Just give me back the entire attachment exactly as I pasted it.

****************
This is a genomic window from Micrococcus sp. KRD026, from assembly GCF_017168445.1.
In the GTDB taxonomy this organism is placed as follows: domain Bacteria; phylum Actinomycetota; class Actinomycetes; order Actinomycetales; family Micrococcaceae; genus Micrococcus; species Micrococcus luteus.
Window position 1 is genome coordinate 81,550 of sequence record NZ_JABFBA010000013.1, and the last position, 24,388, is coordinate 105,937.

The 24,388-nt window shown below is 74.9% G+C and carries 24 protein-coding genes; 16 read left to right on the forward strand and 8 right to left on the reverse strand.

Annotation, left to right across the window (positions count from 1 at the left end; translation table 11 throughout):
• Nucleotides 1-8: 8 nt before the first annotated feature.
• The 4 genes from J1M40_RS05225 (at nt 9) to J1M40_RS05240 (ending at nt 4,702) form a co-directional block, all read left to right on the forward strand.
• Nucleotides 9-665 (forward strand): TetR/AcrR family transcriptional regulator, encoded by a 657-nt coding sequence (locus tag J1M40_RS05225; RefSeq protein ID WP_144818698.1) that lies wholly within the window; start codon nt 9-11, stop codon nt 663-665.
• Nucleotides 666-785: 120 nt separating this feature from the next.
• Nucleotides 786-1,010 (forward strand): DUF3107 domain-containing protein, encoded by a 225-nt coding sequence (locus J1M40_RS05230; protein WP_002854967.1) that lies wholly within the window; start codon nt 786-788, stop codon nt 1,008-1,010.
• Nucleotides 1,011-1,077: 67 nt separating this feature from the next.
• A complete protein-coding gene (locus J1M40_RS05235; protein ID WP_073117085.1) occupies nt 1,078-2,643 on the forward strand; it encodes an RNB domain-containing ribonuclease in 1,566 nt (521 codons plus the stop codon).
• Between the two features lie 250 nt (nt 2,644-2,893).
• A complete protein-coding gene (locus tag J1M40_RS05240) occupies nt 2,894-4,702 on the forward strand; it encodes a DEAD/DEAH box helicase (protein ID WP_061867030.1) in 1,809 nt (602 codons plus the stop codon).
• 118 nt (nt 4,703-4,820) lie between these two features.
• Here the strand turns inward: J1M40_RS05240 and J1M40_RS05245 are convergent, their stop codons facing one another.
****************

This is a genomic window from Micrococcus sp. KRD026, from assembly GCF_017168445.1.
In the GTDB taxonomy this organism is placed as follows: domain Bacteria; phylum Actinomycetota; class Actinomycetes; order Actinomycetales; family Micrococcaceae; genus Micrococcus; species Micrococcus luteus.
Window position 1 is genome coordinate 81,550 of sequence record NZ_JABFBA010000013.1, and the last position, 24,388, is coordinate 105,937.

The 24,388-nt window shown below is 74.9% G+C and carries 24 protein-coding genes; 16 read left to right on the forward strand and 8 right to left on the reverse strand.

Annotation, left to right across the window (positions count from 1 at the left end; translation table 11 throughout):
• Nucleotides 1-8: 8 nt before the first annotated feature.
• The 4 genes from J1M40_RS05225 (at nt 9) to J1M40_RS05240 (ending at nt 4,702) form a co-directional block, all read left to right on the forward strand.
• Nucleotides 9-665 (forward strand): TetR/AcrR family transcriptional regulator, encoded by a 657-nt coding sequence (locus tag J1M40_RS05225; RefSeq protein ID WP_144818698.1) that lies wholly within the window; start codon nt 9-11, stop codon nt 663-665.
• Nucleotides 666-785: 120 nt separating this feature from the next.
• Nucleotides 786-1,010 (forward strand): DUF3107 domain-containing protein, encoded by a 225-nt coding sequence (locus J1M40_RS05230; protein WP_002854967.1) that lies wholly within the window; start codon nt 786-788, stop codon nt 1,008-1,010.
• Nucleotides 1,011-1,077: 67 nt separating this feature from the next.
• A complete protein-coding gene (locus J1M40_RS05235; protein ID WP_073117085.1) occupies nt 1,078-2,643 on the forward strand; it encodes an RNB domain-containing ribonuclease in 1,566 nt (521 codons plus the stop codon).
• Between the two features lie 250 nt (nt 2,644-2,893).
• A complete protein-coding gene (locus tag J1M40_RS05240) occupies nt 2,894-4,702 on the forward strand; it encodes a DEAD/DEAH box helicase (protein ID WP_061867030.1) in 1,809 nt (602 codons plus the stop codon).
• 118 nt (nt 4,703-4,820) lie between these two features.
• Here the strand turns inward: J1M40_RS05240 and J1M40_RS05245 are convergent, their stop codons facing one another.